Research interests and relationalities: critical race studies; anti-colonial pedagogies and research methods; Filipinx/a/o studies; Indigenous studies; sociologies of solidarity and social justice; digital media studies; digital humanities; literary studies; writing studies
Dr. Ashley Caranto Morford’s current research asks how literature by BIPOC (Black, Indigenous, and people of colour) writers can help settler Filipinx/a/os understand how to be better and more accountable kin and relations to Black and Indigenous communities in colonially called North America.
Her forthcoming book project, entitled Settler Filipino Kinship Care: Confronting Colonial Canada and Honoring Indigenous Life, takes up and addresses the question: How can Filipinx/a/os in Canada be better kin and better relations to Indigenous lands and life? Filipinx/a/os experience immense harms within Canada, ranging from abusive labor practices and policies, to the undermining of Philippine credentials, to ongoing acts of racism and white supremacy. At the same time, however, Filipinx/a/os participate in the displacement of Indigenous peoples by settling in, growing roots, and becoming nourished on the stolen Indigenous lands claimed by Canada. Scholarship on Asian settler colonialism in North America has been predominantly focused on the context of Hawaii, and, more broadly, the US Empire. For too long, the global perspective has framed and mythologized Canada as tolerant, progressive, and inclusive. In actuality, Indigenous peoples continue to experience genocide from the Canadian state and to be dispossessed of their lands. To better understand how settler Filipinx/a/os in Canada can be accountable to our participation in settler colonialism and can be better kin and relations to Indigenous lands and life, Ashley conducts close readings and analyses of literary works by Indigenous, Filipinx/a/o, and diasporic Asian writers. By tracing scenes of settler Canadian mappings imposed on Indigenous lands, settler-Indigenous treaty-making and treaty-breaking, erotic encounters on and with Indigenous lands, and the embodying and refusing of Filipinx/a/o kapwa principles in these texts, her work demonstrates how bringing Indigenous, Filipinx/a/o, and diasporic Asian literatures into dialogue with one another offers pedagogies and pathways of kinship and relationality to follow and embody against and beyond Canada’s settler colonial futurity and ways of existing.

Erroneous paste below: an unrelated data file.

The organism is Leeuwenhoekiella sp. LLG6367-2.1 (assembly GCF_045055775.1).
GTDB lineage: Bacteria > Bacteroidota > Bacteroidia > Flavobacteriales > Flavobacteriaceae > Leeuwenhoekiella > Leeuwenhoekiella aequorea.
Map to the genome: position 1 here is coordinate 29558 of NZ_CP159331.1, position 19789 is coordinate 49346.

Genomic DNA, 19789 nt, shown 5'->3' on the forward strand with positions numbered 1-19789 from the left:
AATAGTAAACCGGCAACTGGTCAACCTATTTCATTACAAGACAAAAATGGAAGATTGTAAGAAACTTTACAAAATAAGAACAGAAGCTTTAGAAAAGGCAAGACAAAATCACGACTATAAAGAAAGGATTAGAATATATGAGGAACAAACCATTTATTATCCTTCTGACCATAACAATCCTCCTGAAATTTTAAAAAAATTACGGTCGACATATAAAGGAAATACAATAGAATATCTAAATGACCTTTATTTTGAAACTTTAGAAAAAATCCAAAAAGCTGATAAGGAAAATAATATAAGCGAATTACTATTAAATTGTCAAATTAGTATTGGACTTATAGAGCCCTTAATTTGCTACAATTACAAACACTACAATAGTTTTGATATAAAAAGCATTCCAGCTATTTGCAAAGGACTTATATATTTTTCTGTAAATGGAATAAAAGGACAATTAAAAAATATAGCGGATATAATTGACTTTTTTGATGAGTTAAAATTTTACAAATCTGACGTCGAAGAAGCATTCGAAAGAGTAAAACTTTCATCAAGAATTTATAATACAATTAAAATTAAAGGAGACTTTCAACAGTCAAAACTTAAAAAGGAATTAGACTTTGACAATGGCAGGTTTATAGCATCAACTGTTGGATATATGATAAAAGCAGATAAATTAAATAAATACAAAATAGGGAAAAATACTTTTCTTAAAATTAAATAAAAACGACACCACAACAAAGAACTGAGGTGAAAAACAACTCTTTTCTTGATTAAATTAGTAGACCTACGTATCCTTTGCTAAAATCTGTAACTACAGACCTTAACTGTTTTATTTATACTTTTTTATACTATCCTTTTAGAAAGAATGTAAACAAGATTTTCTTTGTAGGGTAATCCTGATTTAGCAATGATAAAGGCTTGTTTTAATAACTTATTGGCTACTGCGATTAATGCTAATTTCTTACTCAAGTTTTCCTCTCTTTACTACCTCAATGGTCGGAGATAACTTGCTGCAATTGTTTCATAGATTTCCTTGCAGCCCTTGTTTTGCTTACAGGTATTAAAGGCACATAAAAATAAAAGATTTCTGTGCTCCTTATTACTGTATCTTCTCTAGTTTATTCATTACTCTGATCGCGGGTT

From 2020-2021, Ashley was a co-facilitator of the Jackman Humanities Institute BIPOC Solidarities research group, alongside Sewsen Igbu, Shanna Peltier, and Kaitlin Rizarri. The research group brought together community members, organizers, and scholars from interdisciplinary backgrounds, diverse communities, and various fields of study to read about, discuss, and imagine the potentialities and necessities of BIPOC solidarity work, with a focus on the Canadian context. In particular, the group focused on solidarity work that centres, honours, and amplifies BIPOC women, feminisms, and LGBTQ2IA+ BIPOC communities.
Ashley’s work also closely reflects on and engages with digital spaces, technologies, and infrastructures. Ashley has interest in online social media environments as spaces for social justice mobilization and community organizing. She is an Associate Faculty Member with the Critical Health and Social Action (CHSA) Labs at OISE (the Ontario Institute for Studies in Education, University of Toronto). From 2018-2021, as part of this lab, Ashley helped to lead the #DecolonizingDigital project alongside Dr. Jeffrey Ansloos. This project was funded by the Social Sciences and Humanities Council of Canada. Through an archival study of Twitter and interviews with Indigenous Twitter users in Turtle Island, #DecolonizingDigital investigated how Indigenous people are using Twitter for cultural revitalization, language learning, artistic knowledge, and life promotion. Along with Ansloos and Tanja Grubnic, Ashley is currently co-editing a forthcoming special issue of the Indigenous literary studies journal Transmotion, which will focus on Indigenous social media and digital environments. Along with Ansloos and David Gaertner, Ashley is also co-editing a forthcoming book about #NativeTwitter, which studies how Indigenous peoples are crafting the Twitter environment as a community-based space for cultural revitalization, language learning, land-based organizing, and life promotion. This book will be published as part of Wilfrid Laurier University Press’ Indigenous Imaginings series.
Ashley is a member of a Critical Digital Humanities Initiative working group on Digital Threads: Anti-colonial Storytelling and Community Building Through Twine (PI: Arun Jacob). This working group is supported by the Digital Humanities Learning Community Grant, and is focused on understanding the possibilities of Twine – and digital storywork more broadly – as a pedagogical tool for anti-oppressive, anti-colonial, anti-caste, and community-centred digital humanities work. The group — with members in Canada, the US, and India — plans to provide community organizers and educators with an accessible toolkit for ethically teaching and using Twine towards social justice and anti-colonial interventions.